The four GOP incumbents who drew Trump-backed opponents each avoided swiping back at the former president even as they were branded as phony Republicans — or, in some cases, more derisive labels.
They continue to support Trump’s policies and receptive to accepting his blessing in November’s election.
In short, even though they incurred the ex-president’s wrath, the leading Republican contenders on Georgia’s midterm ballot are not members of the “Never Trump” camp.
Of Hunter Biden and CRT
Gov. Brian Kemp is at the center of this tightrope act. The first-term Republican swept to victory in 2018 with Trump’s support but became a target of the former president after refusing to reverse the outcome of the 2020 election.
But as Kemp is quick to say when pressed, he’ll never utter a “bad word” about Trump. That extends to a favorite campaign trail story involving how he reopened segments of the economy in the first weeks of the coronavirus despite pushback from Democrats and the “national media” — strategically omitting the fact that one of the loudest critics of that decision was Trump.
Secretary of State Brad Raffensperger, who became a household name for refusing Trump’s demand that he “find” the exact number of votes to overturn the election, has said the former president authored his own defeat by focusing on lies about election fraud.
With the vote nearing, Raffensperger is now more likely to tout economic development figures and the state’s new election rewrite — while saying he’s working to “set the record straight” on the 2020 election without directly blasting Trump.
And two other down-ticket candidates opposed by Trump in the primary have avoided attacks by focusing on their races — and adhering to buzzy GOP talking points that have energized the former president’s base.
Attorney General Chris Carr has issued fundraising appeals targeting “Hunter Biden’s emails” — a favorite Trump topic — while Insurance Commissioner John King recently accused Democrats of supporting the teaching of “anti-American propaganda” in schools, even though their offices have nothing to do with either matter.
They have little political reason to change course. The latest Atlanta Journal-Constitution poll showed nearly all Republicans support Kemp for a second term, while more than three-quarters of likely GOP voters back Raffensperger.
“They wisely took the high road and avoided criticizing former President Trump while remaining supportive of his policies,” said Jeff Hood, a veteran political observer who comments on local elections for The Oconee Enterprise.
In doing so, Hood added, they avoided antagonizing Trump’s most loyal supporters and provoking a back-and-forth with the ex-president while abiding by what was once a GOP commandment: “Thou shalt not speak ill of any fellow Republican.”
‘Moderate and MAGA?’
Democrats say their rivals can’t have it both ways by clinging to Trump’s policies and refusing to criticize his actions while also soaking up praise for defying his attempt to invalidate millions of Georgia votes.
Asked at an event in Smyrna what’s the most surprising aspect of her rematch against Kemp, Stacey Abrams was blunt: “That people give him credit for not committing treason.”
It’s a theme she’s returned to since Kemp has tried to delay his testimony before a Fulton County special grand jury investigating Trump’s 2020 actions.
“Brian Kemp is a dangerous extremist who has tried to hide himself behind one good action,” Abrams added in a recent CNN interview. “He’s trying to play both moderate and MAGA, but he is just extreme.”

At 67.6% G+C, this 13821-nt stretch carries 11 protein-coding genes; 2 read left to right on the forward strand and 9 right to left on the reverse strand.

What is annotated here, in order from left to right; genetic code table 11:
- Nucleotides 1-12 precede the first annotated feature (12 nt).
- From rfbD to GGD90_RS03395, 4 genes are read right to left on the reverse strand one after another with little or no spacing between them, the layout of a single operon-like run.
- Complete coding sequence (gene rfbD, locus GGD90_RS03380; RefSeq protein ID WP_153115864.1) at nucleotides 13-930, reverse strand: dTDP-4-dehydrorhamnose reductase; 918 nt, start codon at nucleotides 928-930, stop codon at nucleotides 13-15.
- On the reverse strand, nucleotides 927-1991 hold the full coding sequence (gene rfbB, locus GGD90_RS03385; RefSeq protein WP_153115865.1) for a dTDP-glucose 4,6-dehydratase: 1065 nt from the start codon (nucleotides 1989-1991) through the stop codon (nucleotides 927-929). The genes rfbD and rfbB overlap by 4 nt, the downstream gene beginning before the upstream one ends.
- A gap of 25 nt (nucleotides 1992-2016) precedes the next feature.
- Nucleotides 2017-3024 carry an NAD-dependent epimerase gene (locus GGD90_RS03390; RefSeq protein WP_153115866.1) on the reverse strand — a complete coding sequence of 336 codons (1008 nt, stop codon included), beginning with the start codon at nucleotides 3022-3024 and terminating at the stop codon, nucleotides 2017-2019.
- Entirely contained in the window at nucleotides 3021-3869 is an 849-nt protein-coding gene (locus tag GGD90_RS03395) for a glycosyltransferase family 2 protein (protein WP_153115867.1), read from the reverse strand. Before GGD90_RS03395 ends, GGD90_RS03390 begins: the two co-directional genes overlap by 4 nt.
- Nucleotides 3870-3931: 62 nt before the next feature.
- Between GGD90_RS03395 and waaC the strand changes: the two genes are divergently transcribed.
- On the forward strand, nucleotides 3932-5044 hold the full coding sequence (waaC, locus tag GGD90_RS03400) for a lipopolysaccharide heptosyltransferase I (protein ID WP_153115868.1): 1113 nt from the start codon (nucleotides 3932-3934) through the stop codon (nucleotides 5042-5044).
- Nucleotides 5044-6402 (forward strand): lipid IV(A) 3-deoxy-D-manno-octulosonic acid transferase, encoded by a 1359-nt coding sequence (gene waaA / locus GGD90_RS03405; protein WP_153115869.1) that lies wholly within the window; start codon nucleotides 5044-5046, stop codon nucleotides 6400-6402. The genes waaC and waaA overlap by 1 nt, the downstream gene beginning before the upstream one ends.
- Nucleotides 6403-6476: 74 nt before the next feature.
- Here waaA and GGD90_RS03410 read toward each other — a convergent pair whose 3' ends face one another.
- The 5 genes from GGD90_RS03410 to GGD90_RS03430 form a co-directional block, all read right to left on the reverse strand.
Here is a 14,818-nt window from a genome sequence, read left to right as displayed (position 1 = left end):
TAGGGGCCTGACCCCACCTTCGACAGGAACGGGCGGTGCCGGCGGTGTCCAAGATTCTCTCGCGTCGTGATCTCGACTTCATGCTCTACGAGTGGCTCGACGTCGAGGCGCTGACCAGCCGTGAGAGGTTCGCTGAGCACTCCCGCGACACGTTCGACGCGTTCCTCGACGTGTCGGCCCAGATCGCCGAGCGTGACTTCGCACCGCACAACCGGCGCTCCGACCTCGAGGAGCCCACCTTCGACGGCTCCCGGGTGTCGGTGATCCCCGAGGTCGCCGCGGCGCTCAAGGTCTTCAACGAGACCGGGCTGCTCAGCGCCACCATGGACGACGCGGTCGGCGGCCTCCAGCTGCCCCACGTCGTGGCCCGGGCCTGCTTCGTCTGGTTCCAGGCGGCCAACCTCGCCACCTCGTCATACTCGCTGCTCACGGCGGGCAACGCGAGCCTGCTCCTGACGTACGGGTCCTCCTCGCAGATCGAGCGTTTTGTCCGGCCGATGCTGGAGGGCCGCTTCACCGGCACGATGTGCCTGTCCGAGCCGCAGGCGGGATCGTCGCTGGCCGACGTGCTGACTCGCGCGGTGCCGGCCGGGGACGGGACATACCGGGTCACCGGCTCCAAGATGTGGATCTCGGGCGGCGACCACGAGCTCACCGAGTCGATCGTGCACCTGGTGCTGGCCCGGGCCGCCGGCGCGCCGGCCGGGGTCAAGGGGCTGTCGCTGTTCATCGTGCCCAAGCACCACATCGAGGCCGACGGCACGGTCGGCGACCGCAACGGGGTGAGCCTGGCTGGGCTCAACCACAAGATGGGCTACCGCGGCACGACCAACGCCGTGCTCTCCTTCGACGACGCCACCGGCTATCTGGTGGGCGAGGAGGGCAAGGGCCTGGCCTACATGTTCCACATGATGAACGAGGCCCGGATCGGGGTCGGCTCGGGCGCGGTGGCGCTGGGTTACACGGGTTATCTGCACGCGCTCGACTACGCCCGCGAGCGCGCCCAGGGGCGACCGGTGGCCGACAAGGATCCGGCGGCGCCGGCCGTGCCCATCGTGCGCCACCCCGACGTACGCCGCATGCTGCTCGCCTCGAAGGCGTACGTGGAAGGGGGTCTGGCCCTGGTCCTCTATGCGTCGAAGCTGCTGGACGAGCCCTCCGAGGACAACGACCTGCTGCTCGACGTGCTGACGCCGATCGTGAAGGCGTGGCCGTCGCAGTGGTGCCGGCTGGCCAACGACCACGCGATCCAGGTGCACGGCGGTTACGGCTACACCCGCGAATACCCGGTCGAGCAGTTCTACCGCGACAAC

State Sen. Jen Jordan, who faces Carr in November, pillories the Republican over his ties to Trump. And state Rep. Bee Nguyen, the Democratic nominee for secretary of state, likes to tell voters that “Brad is not your friend.”
“I would have not sat on that phone call,” Nguyen said at a recent campaign stop of Raffensperger’s recorded conversation with Trump. “I would have reported that right away.”
While Democrats are wrestling over how tightly to embrace Joe Biden — Abrams is among those who have closely aligned herself with the president — Trump’s possible 2024 run has injected new uncertainty into Georgia campaigns.
With the help of intermediaries, Kemp appears to have reached a de facto truce with Trump’s camp since his dominating primary win over former U.S. Sen. David Perdue.
The former president raised eyebrows when he recently told Fox News he hasn’t ruled out endorsing Kemp, saying “we’ll be looking at everything.” Kemp, too, remains open to accepting Trump’s support, saying that he wants “everybody’s endorsement” ahead of the Nov. 8 election.
“The governor has consistently praised the accomplishments of the Trump-Pence administration and is appreciative of everything the former president and his team did for Georgia during very challenging times in our state and nation,” said spokesman Tate Mitchell.
As to whether Kemp would support a Trump comeback bid, Mitchell said: “Of course, the governor will support the Republican nominee in 2024 but is solely focused on making sure Stacey Abrams is never our governor — or the next president.”
Raffensperger, who has said he was a “proud” Trump voter, also didn’t reject the former president or the prospect of his comeback bid.
“I have built a broad-based support and I believe the best endorsement is an endorsement of the people of Georgia, and that is what I’m focused on this November,” he said.
Some Democrats fear that Kemp and his allies will be able to leverage their stands against Trump to position themselves to swing voters as moderates in November despite their conservative records.
“Brian Kemp is Donald Trump with a velvet glove. He’s enacted a far more conservative agenda than Trump ever could,” said David Brand, a veteran Democratic strategist.
“He and the other statewide Republicans are not Never Trumpers,” Brand said. “But they are also far more effective than Trump ever was in the White House.”